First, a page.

Getting the ventilation right on your new home is critical for establishing a pleasant internal climate, too. “You need to make sure you’re getting the most out of your mechanical ventilation and heat recovery (MVHR) system,” says Lee. “Once you get to Passivhaus levels of airtightness, it’s crucial to make sure you choose a good system that’s designed and installed correctly.” When specifying your setup, a wise course of action is to choose a unit that’s certified by the Passivhaus Institute.

CASE STUDY Mews Passivhaus self build with swimming pool

RDA Architects are behind the design of this three-bedroom self build Passivhaus in Dulwich, South London. Structural insulated panels (SIPs) were chosen as the construction system for the build. These were wrapped in additional insulation, prior to the installation of triple-glazed windows and doors to form a high-performance thermal envelope.

A mechanical ventilation and heat recovery (MVHR) system ensures a fresh flow of air throughout the property, and works to capture latent heat from the outgoing stream of air. This approach means the house consumes around 90% less energy than a typical new build.

self build passivhaus with a swimming pool

The design of the new Passivhaus home corresponds to the scale and context of the mews lane where it is situated, remaining subservient visually to the larger townhouses that sit just behind it. The exterior materials palette brings together a brick facade with steel and red cedar details.

One of the home’s biggest wow-factor features is the hidden swimming pool, which sits just beneath the timber deck in the rear courtyard garden. The pool is heated via electricity, mostly supplied by the four large solar photovoltaic panels on the roof of the house.

9. Gaining Passivhaus Approval Requires You to Be on Top of Airtightness

Achieving an airtight shell is one of the most fundamental aspects to delivering success in any low-energy scheme, so it’s an element that should be monitored regularly when self building a Passivhaus. Passivhaus standards for airtightness are higher than those laid out by Building Regulations and will be measured in front of you on site at various points during construction using air blower and smoke pencil tests.

“Make sure you don’t cover any of the external fabric prior to ensuring all the airtightness testing is complete,” says Jasper Meade, director at PYC Construction. “An airtightness assessment at any stage before plasterboard is fitted is crucial to ensure you’re on track.”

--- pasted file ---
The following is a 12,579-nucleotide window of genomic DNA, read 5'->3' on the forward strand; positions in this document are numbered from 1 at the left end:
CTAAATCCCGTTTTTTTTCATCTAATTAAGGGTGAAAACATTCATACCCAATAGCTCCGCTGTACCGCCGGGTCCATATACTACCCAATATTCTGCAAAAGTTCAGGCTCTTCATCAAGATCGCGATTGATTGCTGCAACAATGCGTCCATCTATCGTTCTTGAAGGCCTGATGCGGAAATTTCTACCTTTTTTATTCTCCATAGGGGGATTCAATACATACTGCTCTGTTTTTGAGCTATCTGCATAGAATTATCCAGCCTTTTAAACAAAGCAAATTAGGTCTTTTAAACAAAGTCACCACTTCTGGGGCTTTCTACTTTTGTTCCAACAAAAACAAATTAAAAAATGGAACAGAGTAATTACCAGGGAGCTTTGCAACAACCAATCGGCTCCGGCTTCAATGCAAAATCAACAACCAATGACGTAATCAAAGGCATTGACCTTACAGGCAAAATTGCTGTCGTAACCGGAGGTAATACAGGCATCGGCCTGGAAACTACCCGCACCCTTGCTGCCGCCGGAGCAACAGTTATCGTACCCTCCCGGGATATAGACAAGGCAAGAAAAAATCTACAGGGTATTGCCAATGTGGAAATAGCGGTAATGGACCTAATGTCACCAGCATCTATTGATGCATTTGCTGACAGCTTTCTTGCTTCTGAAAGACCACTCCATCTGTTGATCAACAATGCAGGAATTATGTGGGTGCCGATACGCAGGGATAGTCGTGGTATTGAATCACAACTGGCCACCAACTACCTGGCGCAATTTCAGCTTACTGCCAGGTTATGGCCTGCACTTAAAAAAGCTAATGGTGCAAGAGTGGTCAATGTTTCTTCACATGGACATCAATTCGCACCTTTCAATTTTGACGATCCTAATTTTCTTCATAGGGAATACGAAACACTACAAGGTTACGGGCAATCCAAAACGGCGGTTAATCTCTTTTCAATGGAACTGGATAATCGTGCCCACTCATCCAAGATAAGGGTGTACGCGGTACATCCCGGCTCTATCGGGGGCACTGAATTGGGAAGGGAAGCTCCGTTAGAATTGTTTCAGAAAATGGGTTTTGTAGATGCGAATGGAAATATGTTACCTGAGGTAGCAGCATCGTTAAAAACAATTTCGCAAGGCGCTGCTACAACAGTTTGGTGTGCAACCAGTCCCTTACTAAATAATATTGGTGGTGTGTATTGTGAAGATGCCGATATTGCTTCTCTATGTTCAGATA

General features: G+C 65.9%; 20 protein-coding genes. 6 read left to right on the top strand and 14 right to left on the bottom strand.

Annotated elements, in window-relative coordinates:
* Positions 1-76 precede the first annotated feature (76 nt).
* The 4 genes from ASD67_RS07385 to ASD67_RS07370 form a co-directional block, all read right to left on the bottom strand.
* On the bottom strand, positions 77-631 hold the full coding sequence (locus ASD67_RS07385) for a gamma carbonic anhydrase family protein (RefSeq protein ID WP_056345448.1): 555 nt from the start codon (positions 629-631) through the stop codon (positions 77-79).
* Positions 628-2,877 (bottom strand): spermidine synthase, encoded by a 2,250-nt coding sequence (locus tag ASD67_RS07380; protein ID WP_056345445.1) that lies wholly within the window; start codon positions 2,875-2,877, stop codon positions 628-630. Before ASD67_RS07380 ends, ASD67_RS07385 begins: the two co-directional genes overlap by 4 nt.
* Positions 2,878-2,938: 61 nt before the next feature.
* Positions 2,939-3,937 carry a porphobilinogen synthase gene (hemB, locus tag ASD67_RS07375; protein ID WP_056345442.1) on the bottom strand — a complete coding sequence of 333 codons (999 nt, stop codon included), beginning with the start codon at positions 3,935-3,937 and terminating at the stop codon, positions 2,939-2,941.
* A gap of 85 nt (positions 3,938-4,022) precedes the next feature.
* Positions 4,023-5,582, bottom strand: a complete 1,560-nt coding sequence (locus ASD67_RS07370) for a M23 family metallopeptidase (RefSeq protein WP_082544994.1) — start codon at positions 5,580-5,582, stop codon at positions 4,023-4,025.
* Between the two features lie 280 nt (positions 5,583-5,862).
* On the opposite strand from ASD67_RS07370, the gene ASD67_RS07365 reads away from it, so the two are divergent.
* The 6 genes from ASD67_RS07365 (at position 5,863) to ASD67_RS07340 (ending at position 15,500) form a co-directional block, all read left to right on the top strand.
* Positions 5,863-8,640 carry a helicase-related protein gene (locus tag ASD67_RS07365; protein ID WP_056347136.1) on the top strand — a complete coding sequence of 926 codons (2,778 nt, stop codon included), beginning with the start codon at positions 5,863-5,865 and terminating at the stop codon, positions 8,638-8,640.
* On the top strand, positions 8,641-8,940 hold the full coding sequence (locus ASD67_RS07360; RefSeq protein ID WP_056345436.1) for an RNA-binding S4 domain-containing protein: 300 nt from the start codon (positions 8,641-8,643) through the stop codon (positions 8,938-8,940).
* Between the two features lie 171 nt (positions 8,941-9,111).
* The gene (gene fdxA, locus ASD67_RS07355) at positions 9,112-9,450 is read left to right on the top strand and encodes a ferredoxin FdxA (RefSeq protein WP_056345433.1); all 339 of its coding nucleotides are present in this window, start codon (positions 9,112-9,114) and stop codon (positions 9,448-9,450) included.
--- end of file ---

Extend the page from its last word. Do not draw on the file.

retrofit self build passivhaus home

This project, by RDA Architects, shows the possibility of renovating to Passivhaus standards. The house has been upgraded to achieve EnerPHit standards – the approved Passivhaus methodology for retrofit schemes

Excellent workmanship and joined-up thinking amongst your team members is the key to attaining the high standards required. All trades working on your project should be aware of the air barrier and its role – including what action to take if they accidentally make a hole in it. Airtightness measures, including tapes and membranes, will be used at all the penetrations to establish a highly sealed envelope.

Though the various stages of testing can be daunting, they’re an essential part of the self building a Passivhaus and will highlight any potential weak points in the building’s fabric. “These assessments provide the knowledge and reassurance that the airtightness has been completed correctly and if there are any issues, they can be rectified before the structural thermal envelope is closed,” says Ron.

10. Do Your Own Research Into Passivhaus Approval

It’s worth arming yourself with as much knowledge as possible before drawing up your plans or committing to self building a Passivhaus home. Don’t expect to become an expert overnight, though. You should be able to rely on your consultant for the fine details.

There are plenty of useful resources on the Passivhaus Trust website. Some companies, such as 21 Degrees, also provide webinars on the critical aspects involved in building a Passivhaus, including sessions that explain the concepts behind the methodology, why good design matters, how to specify windows and doors etc.

“If you like spreadsheets, you can purchase and get into the Passivhaus Planning Package (PHPP),” says Bill. “This will help you understand the build’s critical aspects and what matters when it comes to heat loss and thermal bridging.”

You may be interested in

Our sponsors